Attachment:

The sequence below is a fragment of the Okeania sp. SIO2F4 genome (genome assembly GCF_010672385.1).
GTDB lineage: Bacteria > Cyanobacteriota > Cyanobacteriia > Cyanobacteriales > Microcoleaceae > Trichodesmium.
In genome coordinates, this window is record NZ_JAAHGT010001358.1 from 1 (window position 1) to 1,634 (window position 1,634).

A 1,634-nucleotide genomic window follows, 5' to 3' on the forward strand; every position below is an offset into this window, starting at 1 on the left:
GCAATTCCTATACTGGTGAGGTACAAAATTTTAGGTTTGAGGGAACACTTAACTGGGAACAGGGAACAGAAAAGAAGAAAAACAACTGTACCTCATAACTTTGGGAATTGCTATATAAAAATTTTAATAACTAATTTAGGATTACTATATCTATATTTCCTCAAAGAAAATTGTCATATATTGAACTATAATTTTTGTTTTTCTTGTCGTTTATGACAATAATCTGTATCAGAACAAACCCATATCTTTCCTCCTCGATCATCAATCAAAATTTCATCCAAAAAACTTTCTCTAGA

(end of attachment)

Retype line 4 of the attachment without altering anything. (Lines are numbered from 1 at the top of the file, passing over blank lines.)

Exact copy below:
A 1,634-nucleotide genomic window follows, 5' to 3' on the forward strand; every position below is an offset into this window, starting at 1 on the left: